Kathy Bates Reflects on Her 'Bizarre' Career
When Kathy Bates looks back at her 40-year career in movies and TV, remarkably she views it as a mixed bag. “I have such a bizarre group of films and characters, and it just doesn’t fit into industry standards,” Bates says. But she lightens up — or should we say lights up? — when chatting about Disjointed, her new comedy for Netflix (streaming now) about an aging hippie who runs a pot dispensary. Here, she talks about the parts that paved the way.
The Love Boat (1978)
In one of her earliest TV roles, Bates hopped aboard the sitcom as passenger Sally Allison, a newlywed who had a hard time getting it on with her husband (played by John Rubinstein). "Every time we wanted to consummate our marriage, something kept getting in the way. He had a rash, and when he tried to carry me into our bedroom he pulled his back out. I went ashore to Mexico and got on the wrong boat."
All My Children (1984)
Bates did time on various soaps including The Doctors, One Life to Live, and this one, playing inmate Belle Bodelle opposite daytime queen Susan Lucci. "I played a brutal character who was in prison with Erica (Lucci). I was so impressed with Susan and how friggin’ much dialogue she could learn every day."
In an Oscar-winning turn in the merciless Stephen King adaptation, Bates played deranged fan Annie Wilkes, who holds author/object-of-her-affection Paul Sheldon (James Caan) hostage. "Fans always want to talk about the ankle scene. They don’t have questions. They just want to make a joke about it. It’s a very brief conversation."
Portraying the unsinkable gazillionaire Molly Brown in the late-’90s blockbuster didn’t sit well with Bates, who bristled at how the script rewrote the real-life woman’s legacy. "It wasn’t accurate, and I’m really not happy about that because Molly did get them to go back [after the sinking] and pick up a sailor. She gave him her fur coat. They took dramatic license that did a disservice to Molly."
Primary Colors (1998)
Bates played political fixer Libby Holden in this roman à clef inspired by Bill Clinton’s first presidential campaign. "It was really a magnificent project. Unfortunately, the timing was such that when the film came out, people were much more interested in what was really going on in the White House rather than watching a movie about it."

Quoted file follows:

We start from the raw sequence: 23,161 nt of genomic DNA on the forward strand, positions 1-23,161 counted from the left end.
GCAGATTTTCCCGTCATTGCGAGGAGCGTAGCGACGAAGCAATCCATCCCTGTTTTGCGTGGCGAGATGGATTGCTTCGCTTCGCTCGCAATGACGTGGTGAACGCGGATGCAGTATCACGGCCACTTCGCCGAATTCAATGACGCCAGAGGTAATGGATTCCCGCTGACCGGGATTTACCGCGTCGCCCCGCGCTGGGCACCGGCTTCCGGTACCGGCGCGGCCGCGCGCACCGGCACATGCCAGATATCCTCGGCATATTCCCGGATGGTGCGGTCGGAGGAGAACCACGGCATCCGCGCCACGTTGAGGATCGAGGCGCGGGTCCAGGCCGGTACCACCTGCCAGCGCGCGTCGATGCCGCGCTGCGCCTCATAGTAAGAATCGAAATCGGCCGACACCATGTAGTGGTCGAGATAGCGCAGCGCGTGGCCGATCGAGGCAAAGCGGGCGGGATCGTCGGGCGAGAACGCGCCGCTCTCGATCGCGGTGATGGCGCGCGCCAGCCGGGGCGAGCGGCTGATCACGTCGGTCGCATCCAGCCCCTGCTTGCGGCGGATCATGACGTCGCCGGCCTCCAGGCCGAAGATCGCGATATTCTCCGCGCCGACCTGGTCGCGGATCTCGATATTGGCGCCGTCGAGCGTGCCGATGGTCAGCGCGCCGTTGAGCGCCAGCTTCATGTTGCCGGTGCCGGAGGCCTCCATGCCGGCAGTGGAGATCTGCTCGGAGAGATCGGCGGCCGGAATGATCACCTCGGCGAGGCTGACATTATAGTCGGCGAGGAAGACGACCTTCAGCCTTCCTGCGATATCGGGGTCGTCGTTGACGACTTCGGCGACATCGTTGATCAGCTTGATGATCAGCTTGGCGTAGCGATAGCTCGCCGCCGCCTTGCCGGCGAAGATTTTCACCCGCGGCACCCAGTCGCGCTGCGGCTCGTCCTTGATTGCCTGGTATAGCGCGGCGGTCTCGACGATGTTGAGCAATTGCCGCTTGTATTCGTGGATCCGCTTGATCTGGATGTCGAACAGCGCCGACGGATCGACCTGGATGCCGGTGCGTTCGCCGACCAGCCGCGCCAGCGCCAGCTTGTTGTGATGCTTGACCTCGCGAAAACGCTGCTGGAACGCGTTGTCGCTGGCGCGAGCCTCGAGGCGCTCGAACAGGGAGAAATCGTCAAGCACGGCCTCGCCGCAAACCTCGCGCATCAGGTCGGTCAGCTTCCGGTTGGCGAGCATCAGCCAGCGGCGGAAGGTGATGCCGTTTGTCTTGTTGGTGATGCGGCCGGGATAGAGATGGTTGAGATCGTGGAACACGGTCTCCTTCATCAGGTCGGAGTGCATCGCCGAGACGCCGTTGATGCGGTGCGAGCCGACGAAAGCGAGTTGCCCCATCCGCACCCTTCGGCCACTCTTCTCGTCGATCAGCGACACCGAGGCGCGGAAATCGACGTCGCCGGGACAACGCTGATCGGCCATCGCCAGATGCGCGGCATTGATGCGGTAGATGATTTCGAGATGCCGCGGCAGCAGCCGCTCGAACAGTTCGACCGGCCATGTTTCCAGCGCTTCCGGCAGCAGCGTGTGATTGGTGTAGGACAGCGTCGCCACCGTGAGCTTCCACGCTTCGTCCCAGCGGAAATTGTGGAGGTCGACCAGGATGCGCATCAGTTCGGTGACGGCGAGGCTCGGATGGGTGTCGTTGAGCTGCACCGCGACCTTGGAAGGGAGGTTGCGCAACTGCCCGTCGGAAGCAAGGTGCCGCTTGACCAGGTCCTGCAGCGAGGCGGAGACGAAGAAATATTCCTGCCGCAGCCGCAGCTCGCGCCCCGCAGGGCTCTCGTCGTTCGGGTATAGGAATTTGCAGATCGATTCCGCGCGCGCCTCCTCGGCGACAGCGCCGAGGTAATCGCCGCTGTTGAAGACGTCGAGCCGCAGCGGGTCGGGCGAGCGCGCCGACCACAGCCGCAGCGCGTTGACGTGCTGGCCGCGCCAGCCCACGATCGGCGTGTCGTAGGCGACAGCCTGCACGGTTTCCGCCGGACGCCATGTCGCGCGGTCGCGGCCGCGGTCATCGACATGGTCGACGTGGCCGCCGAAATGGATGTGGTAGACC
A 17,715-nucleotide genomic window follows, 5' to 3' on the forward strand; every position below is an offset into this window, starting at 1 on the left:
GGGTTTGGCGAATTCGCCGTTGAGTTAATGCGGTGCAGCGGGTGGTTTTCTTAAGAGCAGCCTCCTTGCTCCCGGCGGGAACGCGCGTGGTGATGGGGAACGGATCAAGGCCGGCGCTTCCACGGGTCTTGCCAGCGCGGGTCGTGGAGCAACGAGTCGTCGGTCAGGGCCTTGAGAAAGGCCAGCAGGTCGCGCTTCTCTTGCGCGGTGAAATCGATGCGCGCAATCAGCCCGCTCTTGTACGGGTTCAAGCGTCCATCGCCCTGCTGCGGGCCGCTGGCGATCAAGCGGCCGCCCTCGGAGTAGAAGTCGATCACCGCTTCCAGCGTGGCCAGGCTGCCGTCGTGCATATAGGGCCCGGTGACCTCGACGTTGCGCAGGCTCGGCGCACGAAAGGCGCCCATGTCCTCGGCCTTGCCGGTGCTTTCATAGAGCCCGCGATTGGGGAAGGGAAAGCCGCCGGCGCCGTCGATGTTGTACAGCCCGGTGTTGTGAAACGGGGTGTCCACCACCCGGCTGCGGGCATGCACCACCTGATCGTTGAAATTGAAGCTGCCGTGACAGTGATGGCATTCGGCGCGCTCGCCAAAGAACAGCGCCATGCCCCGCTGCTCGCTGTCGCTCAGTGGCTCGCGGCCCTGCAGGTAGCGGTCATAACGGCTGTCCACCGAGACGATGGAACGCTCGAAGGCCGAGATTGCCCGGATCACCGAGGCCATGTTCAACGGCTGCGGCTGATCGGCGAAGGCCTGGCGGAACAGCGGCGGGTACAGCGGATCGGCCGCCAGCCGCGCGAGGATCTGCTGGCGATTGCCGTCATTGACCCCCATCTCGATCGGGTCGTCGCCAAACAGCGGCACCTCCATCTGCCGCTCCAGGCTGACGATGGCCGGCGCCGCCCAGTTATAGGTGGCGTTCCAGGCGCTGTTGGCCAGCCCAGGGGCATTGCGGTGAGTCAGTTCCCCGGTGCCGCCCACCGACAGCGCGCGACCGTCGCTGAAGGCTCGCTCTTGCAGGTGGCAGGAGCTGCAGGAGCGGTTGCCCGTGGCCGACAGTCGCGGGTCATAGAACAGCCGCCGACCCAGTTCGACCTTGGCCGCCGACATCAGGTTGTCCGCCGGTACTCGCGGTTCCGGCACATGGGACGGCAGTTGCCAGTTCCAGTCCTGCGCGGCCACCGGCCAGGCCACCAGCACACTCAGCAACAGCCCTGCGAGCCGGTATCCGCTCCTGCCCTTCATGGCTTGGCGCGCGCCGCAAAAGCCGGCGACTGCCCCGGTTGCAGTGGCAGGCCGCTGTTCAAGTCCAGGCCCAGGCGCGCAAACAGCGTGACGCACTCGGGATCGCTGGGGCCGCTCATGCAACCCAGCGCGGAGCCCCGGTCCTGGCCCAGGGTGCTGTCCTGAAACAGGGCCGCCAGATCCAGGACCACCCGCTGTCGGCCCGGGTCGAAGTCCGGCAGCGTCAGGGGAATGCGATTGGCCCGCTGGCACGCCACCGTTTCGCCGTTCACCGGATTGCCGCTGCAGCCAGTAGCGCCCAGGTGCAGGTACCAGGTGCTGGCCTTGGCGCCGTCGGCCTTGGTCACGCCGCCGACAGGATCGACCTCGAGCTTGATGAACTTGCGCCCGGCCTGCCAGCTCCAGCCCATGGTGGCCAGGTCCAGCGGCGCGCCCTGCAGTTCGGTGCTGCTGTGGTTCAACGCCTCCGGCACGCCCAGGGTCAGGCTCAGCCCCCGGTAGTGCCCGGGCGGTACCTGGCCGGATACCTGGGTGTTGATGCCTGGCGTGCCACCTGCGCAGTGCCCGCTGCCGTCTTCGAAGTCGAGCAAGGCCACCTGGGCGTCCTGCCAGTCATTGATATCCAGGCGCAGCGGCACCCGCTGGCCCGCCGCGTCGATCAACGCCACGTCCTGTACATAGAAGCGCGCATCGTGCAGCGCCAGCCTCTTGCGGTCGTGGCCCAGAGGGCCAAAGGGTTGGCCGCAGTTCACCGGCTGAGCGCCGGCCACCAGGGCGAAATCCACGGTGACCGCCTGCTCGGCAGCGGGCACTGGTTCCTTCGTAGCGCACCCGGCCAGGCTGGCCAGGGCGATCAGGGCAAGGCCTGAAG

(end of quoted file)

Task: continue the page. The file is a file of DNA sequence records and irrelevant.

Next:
Two and a Half Men (2012)
After star Charlie Sheen was fired from the show in 2011, Bates was recruited to play his character’s ghost in a season 9 episode. "I’m friends with the Sheen family. I called Martin’s wife, Janet, to run it by her because I didn’t want to upset them. They said it would be fine. By then there had been so much enmity between Chuck Lorre and Charlie Sheen that [Lorre] was thrilled when I won an Emmy. Charlie had been nominated but had never won. Janet talked to Charlie and he said he was honored for me to play his character, which I thought was pretty damn cool of him."
American Horror Story (2013-2016)
Like Jessica Lange, Bates has become a go-to grande dame for Ryan Murphy and his spooky FX franchise, having appeared in four seasons thus far. "It was a tough summer for me [in 2012]. My show Harry’s Law got canceled. I got breast cancer. I really thought my career was over. My friend Jessica Lange got me a meeting with Ryan and he pitched the role of Delphine [on AHS: Coven]." It’s a role that would earn her a second Emmy. "I really can’t say it often enough: Ryan Murphy changed my life. I’m forever indebted to him. He’s given me a panoply of amazing characters to play with."
Bates re-teams with Lorre for this multi-camera sitcom, playing weed advocate Ruth. "It’s madcap. It’s like no other sitcom you’ve ever seen. When Ruth was a teenager, she probably had a friend who was ill and she began to see actual medicinal benefits of dope. She’s worked tirelessly to legalize pot because she believes so fervently in its ability to heal people. That‘s Ruth at her core. She really is an inveterate hippie. She is a really cool lady."